I want to make managers listen

After graduating from university, I got a job as PA to the directors of my
current company. It was a lucky break as I secured the new role of head of HR
six months later. I had no formal training, but had an external mentor and am studying
for a post graduate personnel management qualification sponsored by my company.

Unfortunately HR is not seen as very important by many of the managers and
my role has come to mean implementing what has already been decided upon. It
feels like paper-pushing and I am becoming frustrated – and to top it all I
have lost my mentor due to financial restrictions.

I realise I have only a limited amount of experience and am nervous about
leaving as I feel it would be hard to find another company that would give me
day release to study my course and support me as I have been in the past. What
can I do to improve the situation? I have tried talking to my managers, but
nothing comes of it.

Jo Selby, associate director, EJ Human Resources

Keep your options open for the moment. If you really do not want to leave
your current company, you will need to find an alternative way to influence
your managers.

However, I wouldn’t rule out the possibility of moving to another company
with a different view of HR. At this stage, you may wish to consider moving to
a role where you work as part of a team and report to experienced HR
professionals. This will potentially give you more structured development, and
hence you should not need an external mentor.

While many organisations support professional studies and you should not see
that as a barrier to moving, you may need to consider evening classes.

Peter Wilford, consultant, Chiumento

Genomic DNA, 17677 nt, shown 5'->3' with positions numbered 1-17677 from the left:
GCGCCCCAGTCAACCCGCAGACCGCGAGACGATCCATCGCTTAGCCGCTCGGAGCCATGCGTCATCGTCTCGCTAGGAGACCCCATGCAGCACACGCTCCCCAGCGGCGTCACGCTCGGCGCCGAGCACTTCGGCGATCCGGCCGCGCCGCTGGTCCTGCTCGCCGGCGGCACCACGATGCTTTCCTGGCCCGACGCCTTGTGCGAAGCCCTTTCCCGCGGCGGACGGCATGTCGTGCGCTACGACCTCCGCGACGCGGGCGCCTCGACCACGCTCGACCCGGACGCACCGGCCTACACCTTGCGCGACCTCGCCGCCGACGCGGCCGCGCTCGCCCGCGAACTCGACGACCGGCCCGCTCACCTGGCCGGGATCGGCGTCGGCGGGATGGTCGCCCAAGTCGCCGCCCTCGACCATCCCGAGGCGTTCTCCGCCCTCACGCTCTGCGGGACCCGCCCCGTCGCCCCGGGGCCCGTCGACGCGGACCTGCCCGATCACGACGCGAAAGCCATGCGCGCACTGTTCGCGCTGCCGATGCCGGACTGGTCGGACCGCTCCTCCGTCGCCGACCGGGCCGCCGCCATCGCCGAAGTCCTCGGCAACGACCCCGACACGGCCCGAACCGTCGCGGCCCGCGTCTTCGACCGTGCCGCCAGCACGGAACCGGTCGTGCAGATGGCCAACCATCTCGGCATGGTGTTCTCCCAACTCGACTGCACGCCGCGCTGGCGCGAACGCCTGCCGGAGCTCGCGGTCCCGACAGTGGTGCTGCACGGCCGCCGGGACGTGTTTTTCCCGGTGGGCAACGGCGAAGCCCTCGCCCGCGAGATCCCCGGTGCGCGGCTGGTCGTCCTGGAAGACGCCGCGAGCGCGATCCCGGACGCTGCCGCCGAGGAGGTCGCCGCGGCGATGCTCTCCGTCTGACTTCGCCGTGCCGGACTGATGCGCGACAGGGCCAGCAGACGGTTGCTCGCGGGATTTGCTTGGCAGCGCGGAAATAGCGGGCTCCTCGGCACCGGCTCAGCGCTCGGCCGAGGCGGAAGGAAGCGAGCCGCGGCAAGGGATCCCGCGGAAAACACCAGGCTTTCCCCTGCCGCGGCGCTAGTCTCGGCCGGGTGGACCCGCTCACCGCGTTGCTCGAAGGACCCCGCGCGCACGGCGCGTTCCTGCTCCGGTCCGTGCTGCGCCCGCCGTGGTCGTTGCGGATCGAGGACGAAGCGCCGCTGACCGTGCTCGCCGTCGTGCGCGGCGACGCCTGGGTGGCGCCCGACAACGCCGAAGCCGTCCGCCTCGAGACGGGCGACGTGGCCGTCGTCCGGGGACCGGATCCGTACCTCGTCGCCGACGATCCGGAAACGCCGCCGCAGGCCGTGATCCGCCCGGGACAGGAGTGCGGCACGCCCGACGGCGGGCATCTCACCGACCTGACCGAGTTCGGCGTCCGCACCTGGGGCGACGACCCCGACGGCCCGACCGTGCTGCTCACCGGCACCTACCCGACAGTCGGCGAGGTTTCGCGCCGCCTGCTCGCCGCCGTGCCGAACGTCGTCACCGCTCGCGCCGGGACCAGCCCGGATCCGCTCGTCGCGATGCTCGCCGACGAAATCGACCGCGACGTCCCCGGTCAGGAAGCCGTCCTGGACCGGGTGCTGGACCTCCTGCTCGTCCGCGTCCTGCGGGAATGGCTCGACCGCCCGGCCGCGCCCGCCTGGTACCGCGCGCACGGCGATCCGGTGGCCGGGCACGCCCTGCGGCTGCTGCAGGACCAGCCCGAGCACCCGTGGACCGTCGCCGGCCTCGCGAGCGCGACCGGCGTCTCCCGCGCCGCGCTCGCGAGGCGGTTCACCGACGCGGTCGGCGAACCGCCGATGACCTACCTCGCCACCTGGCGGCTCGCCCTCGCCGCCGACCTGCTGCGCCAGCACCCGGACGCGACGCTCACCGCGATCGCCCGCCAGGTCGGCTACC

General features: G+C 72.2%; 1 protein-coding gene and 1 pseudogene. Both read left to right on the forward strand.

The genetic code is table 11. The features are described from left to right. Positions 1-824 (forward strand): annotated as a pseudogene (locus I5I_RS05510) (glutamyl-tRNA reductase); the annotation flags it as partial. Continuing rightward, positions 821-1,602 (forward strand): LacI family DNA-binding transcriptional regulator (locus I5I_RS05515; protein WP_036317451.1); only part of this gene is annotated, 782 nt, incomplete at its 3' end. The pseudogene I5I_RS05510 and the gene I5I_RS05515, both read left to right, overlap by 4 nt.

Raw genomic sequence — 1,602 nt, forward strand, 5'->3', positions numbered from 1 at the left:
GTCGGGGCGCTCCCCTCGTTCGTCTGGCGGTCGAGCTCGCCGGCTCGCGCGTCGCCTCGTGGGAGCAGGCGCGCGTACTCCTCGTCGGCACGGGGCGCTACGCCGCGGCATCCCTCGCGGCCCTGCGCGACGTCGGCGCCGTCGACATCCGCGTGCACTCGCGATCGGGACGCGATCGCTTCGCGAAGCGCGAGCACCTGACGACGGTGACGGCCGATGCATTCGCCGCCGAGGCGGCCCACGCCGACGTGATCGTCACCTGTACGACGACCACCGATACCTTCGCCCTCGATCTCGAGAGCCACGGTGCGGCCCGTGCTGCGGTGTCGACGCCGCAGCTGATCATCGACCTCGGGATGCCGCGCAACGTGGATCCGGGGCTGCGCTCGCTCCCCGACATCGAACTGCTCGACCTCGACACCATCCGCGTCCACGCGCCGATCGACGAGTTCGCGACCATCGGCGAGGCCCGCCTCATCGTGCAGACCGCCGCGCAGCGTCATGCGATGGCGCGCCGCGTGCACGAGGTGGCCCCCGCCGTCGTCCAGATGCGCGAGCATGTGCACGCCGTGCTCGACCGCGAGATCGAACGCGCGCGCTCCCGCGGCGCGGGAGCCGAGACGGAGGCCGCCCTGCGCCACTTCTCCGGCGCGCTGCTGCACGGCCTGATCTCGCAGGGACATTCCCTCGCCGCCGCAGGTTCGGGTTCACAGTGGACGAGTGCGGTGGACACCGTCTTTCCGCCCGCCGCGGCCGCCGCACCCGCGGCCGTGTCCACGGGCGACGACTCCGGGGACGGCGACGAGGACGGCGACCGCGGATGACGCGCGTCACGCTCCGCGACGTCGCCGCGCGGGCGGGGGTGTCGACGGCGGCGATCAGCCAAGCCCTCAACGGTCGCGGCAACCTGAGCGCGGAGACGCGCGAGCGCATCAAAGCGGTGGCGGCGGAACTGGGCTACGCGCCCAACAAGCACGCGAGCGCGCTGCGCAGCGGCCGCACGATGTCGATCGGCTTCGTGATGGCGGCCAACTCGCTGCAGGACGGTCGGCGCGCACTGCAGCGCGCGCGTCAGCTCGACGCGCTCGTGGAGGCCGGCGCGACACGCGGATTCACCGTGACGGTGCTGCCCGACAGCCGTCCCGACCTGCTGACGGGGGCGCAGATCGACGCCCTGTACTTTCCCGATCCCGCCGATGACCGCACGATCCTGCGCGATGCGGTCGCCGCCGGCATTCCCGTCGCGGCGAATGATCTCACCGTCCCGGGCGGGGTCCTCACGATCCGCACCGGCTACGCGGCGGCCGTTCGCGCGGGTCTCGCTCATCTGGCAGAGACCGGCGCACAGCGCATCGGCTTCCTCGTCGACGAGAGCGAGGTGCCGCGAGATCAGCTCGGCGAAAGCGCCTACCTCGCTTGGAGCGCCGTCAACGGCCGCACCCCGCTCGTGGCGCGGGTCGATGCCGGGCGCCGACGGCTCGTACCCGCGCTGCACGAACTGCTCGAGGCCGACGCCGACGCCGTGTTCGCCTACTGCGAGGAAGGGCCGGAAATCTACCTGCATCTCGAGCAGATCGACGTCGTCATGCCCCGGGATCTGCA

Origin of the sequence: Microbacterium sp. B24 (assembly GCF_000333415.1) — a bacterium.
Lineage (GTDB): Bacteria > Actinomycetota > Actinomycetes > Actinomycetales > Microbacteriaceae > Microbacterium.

The situation may not be as serious as you think. The company has
demonstrated a certain amount of commitment to the function by creating a head
of HR role and funding your study. There should be scope for a productive
conversation with your managers. Ask them what was envisaged of the HR role and
prepare a case outlining what you can contribute.

Consider asking one of them to be an internal mentor, both as a way of
getting access to their thinking on HR and as a forum for debating your own

Also, demonstrate that you understand the implications of legislation or HR
initiatives and propose ways of dealing with them.

You may have to forgo your status as head of HR and take a role as an HR
officer or equivalent. Also consider a role as number two to an experienced HR
manager in a company that encourages staff development and would support your
day release.

Margaret Malpas, joint managing director, Malpas Flexible Learning

It’s not at all uncommon for the personnel function to be perceived as
purely administrative, which is a pity as it has so much to offer the business
in added value and reducing costs. However, as you have developed your role
from an administrative post, it may be even more difficult to influence things
with your current employer.

It’s often difficult to move into a managerial role where you are known.
They have obviously been good to you, though, encouraging you and sponsoring
your studies.

If you decide to move on, you will face new challenges and these provide
opportunities for further development.

I wouldn’t get too hung up on the day release aspect of your diploma as
there are other study methods which do not involve so many days off work.

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